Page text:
For many, the word “training” is off-putting, conjuring up images of spending hours in front of a PC reading dull text and trying to stay awake at the same time. There is a modicum of truth to those beliefs, Dragon Professional 12 does a terrific job of removing the boredom from the process and slimming down the amount of time required. For my training session, I chose to read an excerpt from Arthur C. Clark’s 3001.

Dictation & Transcription

In releasing version 10 of the product, Nuance reported 99% accuracy on dictation. Version 11 upped the ante another 15% and version 12 increased accuracy by another claimed 20%. While the math behind those assertions might be complicated, my testing did give me the impression that accuracy was improved over previous versions.

I found very little to complain about with this latest iteration of DNS. I dictated several documents (including this review) using the included USB headset. The results were very satisfying. I did notice that when compared to previous versions, this latest version could more readily keep up with my fast speech patterns. Also, it automatically corrected some elements that were problematic in the past. For example, numbers, dates, and percentages were transcribed correctly and formatted to the way they should be represented in a professional document.

One area where I noticed a very significant improvement in accuracy was with transcription — where I recorded dictation into an Olympus Digital Voice Recorder and then had DNS convert that recorded information into text. In previous versions, accuracy was far from great under this scenario. In contrast, version 12 proved to be almost perfect at bringing my spoken word into text.

Voice Commands

Of course, there is a lot more to DNS than “you talk, it types.” The product is also meant to simplify the use of a PC by allowing users to leverage voice commands instead of using a mouse or keyboard. Here, Dragon does an excellent job as well.

I am not one to order my computer around. I prefer the mouse/keyboard combo to launch and control things. However,  I did give Dragon’s voice command capabilities a good try, and while I didn’t turn into a a voice command advocate, I did find the voice command processing to be very well executed. I was able to launch applications, create emails, save documents, and perform a whole host of other pedestrian processes all with the use of my voice.

Wireless Microphone App

Also, when I tried out the wireless microphone app on an iPad, I found that it worked pretty well, as long as I used a headset. Nevertheless, if you are in a noisy environment, the wireless microphone app might not be such a good idea, because accuracy is likely to drop.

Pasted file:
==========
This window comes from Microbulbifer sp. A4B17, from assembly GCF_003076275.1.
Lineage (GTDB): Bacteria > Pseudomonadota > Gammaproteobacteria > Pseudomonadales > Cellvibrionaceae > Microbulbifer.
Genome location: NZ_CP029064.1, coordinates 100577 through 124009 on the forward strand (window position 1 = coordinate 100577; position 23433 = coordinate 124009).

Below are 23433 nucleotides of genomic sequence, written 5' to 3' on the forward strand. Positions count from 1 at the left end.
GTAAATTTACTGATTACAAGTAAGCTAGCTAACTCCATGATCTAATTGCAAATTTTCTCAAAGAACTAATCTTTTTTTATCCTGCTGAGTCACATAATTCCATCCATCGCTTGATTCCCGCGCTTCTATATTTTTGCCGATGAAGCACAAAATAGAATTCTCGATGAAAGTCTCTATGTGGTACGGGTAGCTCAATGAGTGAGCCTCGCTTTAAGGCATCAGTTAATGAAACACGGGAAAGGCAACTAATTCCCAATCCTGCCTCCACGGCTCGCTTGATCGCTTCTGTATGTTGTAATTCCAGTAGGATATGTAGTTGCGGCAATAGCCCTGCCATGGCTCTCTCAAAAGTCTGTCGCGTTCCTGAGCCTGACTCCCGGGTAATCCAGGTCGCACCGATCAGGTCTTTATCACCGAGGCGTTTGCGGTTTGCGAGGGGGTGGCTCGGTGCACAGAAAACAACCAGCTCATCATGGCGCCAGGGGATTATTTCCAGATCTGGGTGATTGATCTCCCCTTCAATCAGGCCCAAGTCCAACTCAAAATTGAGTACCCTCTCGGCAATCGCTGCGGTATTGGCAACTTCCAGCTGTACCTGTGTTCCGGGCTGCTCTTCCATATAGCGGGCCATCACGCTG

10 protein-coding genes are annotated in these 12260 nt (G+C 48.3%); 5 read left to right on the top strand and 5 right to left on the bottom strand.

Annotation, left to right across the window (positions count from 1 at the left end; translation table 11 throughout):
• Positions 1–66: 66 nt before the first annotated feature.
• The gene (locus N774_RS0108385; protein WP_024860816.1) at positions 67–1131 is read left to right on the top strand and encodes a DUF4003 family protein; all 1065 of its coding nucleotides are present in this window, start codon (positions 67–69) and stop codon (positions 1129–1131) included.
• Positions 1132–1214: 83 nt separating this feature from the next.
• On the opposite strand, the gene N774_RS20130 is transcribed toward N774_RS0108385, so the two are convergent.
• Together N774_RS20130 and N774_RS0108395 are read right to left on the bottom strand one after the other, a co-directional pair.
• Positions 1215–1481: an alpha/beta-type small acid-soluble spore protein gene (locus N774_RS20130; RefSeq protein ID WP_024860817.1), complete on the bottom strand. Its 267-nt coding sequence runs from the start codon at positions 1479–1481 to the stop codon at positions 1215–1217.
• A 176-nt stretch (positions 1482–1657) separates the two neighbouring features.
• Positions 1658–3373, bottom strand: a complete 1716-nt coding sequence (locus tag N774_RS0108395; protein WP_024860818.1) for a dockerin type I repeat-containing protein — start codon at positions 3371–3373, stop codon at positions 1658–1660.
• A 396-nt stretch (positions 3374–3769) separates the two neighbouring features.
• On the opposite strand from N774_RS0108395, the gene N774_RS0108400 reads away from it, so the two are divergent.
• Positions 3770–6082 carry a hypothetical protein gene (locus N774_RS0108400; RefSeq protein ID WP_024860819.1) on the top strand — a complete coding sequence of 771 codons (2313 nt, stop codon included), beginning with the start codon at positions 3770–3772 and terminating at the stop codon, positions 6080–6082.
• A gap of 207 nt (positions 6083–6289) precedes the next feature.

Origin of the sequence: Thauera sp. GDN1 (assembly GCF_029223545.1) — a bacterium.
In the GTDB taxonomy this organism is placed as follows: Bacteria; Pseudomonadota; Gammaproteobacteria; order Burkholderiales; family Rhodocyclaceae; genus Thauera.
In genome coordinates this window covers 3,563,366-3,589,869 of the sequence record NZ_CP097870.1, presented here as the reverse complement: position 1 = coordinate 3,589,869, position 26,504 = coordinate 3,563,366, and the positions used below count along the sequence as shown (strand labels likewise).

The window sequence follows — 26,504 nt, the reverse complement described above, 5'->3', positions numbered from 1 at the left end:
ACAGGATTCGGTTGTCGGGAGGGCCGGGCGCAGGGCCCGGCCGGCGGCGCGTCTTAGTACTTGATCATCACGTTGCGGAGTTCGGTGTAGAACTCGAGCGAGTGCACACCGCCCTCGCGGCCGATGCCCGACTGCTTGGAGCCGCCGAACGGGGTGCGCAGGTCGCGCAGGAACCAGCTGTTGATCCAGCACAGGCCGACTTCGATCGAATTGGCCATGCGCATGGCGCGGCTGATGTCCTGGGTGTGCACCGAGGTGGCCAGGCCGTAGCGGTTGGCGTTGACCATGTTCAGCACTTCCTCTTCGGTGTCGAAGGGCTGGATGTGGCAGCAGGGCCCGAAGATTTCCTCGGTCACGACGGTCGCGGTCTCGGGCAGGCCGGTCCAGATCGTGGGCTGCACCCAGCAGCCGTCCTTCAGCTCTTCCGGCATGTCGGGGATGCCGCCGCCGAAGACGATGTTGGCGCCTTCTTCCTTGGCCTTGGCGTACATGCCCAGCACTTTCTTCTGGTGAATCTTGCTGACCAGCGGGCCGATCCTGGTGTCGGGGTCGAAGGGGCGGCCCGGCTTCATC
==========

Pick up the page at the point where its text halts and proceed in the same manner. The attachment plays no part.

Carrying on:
DNS runs on “Windows 7 and above,” Vista, and XP, Nuance says. More specifically, also in DNS 12, Nuance offers first-time support for Windows 8. According to an FAQ on the company’s Web site, published on Microsoft’s Windows 8 launch date of October 26, “Dragon NaturallySpeaking 12 has been tested to meet all of the technical requirements to be Windows 8 Compatible. The distinction of ‘Windows 8 Compatible’ denotes devices and desktop apps [which] have passed Microsoft’s tests for compatibility and reliability with Windows 8.”

On the other hand, though, “NaturallySpeaking 12 performs as expected in Windows 8, with a notable exception: [Currently], Dragon NaturallySpeaking 12 may not be able to execute certain commands specific to File Explorer and commands related to Start Menu items. Microsoft has changed the command structure of some programs within Windows 8 (e.g. the Windows Start Screen replaces the Windows Start menu) and we are in the process of developing support for these,” also according to the FAQ.

Conclusion

With this latest version of Dragon, Nuance faces two real challenges: to improve a product which is very good already and to entice new users into the “you talk, it types” camp. At first blush, Nuance has successfully met those challenges. However, the high initial price of the DNS 12 family of products could be all it takes to scare off many potential users, especially students and small office owners.

Pros:

  • Fast and accurate speech recognition
  • Features tuned to specific kinds of uses

Cons:

  • A few initial Windows 8 compatibility issues
  • Pricing is rather steep